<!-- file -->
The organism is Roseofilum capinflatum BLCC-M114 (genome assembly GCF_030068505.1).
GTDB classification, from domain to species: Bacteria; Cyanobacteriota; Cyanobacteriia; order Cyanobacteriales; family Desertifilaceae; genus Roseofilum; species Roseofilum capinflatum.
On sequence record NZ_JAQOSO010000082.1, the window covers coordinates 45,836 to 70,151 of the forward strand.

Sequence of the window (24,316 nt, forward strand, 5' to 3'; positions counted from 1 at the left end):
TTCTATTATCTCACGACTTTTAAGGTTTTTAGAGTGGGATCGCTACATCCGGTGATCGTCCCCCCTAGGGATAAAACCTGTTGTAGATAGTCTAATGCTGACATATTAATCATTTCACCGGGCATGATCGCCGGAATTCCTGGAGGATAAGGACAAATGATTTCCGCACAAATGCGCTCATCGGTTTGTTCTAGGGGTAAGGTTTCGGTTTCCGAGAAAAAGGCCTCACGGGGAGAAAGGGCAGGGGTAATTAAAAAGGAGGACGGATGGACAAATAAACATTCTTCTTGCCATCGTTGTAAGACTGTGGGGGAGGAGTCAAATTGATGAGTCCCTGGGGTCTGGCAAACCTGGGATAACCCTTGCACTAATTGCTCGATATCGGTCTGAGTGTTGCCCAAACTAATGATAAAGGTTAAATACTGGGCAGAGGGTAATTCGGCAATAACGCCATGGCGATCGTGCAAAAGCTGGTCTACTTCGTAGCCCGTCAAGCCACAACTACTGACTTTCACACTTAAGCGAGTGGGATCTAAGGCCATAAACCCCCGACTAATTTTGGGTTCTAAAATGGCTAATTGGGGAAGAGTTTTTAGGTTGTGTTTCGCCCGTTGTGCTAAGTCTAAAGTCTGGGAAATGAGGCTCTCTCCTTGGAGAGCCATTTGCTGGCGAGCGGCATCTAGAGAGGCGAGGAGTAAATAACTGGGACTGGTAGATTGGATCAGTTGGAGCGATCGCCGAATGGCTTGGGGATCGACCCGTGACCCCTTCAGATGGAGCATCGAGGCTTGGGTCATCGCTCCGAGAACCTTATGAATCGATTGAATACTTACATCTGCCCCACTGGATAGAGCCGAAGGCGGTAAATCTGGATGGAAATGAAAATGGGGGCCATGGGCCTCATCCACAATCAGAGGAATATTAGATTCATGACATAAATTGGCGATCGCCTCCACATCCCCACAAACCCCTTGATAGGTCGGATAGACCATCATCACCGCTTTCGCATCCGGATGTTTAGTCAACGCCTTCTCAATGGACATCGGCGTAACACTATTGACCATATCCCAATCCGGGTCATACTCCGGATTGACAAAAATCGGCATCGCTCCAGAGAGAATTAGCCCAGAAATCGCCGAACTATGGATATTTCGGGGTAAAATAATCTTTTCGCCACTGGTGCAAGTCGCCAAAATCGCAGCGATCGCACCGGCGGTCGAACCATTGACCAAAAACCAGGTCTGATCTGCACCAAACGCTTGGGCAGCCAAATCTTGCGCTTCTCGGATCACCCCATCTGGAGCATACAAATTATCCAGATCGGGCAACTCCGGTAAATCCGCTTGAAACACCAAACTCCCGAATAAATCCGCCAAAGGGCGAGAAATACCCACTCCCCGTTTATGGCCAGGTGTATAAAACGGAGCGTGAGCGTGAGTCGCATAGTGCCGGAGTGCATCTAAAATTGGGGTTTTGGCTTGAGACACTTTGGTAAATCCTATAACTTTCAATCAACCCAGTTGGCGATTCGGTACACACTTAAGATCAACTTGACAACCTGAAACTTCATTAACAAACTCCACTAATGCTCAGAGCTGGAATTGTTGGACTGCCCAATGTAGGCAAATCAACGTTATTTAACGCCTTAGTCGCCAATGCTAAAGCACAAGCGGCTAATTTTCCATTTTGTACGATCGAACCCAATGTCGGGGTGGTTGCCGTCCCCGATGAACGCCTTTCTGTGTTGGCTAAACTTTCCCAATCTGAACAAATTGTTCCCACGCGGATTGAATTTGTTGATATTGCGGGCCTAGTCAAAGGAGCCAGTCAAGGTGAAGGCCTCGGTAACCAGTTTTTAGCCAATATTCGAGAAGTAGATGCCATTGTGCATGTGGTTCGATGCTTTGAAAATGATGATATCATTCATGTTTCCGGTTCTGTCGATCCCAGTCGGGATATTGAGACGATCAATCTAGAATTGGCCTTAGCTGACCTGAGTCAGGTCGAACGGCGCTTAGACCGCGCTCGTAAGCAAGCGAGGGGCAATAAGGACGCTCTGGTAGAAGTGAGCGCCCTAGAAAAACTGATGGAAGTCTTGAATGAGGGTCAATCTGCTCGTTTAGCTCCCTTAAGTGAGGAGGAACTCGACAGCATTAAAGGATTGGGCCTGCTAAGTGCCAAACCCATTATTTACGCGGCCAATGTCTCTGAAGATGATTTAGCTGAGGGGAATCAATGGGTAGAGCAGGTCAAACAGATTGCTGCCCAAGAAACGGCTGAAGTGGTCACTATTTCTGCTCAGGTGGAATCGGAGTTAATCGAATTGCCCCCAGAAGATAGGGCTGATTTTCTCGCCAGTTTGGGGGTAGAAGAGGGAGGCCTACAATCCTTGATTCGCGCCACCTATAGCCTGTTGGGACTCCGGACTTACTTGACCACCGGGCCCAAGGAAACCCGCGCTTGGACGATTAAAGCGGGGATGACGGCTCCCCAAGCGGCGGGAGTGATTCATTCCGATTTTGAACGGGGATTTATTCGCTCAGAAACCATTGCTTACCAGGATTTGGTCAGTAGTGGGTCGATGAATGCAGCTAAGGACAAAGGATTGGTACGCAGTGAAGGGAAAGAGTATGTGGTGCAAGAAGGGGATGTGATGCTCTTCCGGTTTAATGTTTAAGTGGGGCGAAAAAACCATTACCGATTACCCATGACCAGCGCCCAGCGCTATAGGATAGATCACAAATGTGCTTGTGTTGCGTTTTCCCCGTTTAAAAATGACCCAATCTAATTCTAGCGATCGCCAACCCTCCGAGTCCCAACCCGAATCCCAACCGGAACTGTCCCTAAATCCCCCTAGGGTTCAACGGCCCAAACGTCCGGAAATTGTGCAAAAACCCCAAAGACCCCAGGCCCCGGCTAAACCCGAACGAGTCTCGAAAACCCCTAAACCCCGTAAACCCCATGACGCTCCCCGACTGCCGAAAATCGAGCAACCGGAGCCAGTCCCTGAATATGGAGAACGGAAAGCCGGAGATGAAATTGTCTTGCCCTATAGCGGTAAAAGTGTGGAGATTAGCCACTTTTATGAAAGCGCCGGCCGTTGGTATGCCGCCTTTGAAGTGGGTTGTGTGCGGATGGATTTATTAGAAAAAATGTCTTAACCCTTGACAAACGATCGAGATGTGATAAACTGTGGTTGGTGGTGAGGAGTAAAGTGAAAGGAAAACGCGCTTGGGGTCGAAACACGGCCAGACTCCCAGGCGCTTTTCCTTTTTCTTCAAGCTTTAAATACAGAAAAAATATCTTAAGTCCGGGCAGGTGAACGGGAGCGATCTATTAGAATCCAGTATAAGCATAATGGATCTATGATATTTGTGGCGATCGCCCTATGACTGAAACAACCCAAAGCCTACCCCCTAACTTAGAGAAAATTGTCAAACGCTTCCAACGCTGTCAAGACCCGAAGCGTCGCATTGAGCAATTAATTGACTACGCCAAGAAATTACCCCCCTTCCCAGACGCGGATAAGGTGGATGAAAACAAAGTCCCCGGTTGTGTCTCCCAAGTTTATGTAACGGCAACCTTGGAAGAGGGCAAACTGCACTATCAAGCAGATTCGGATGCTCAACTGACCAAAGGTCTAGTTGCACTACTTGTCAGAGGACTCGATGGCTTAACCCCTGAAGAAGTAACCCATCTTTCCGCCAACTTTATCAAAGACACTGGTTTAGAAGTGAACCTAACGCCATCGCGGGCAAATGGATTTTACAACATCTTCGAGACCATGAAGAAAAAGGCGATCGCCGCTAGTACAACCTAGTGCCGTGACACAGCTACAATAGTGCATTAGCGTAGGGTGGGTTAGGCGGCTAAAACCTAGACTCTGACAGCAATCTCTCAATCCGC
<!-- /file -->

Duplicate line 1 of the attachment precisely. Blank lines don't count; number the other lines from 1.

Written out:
The organism is Roseofilum capinflatum BLCC-M114 (genome assembly GCF_030068505.1).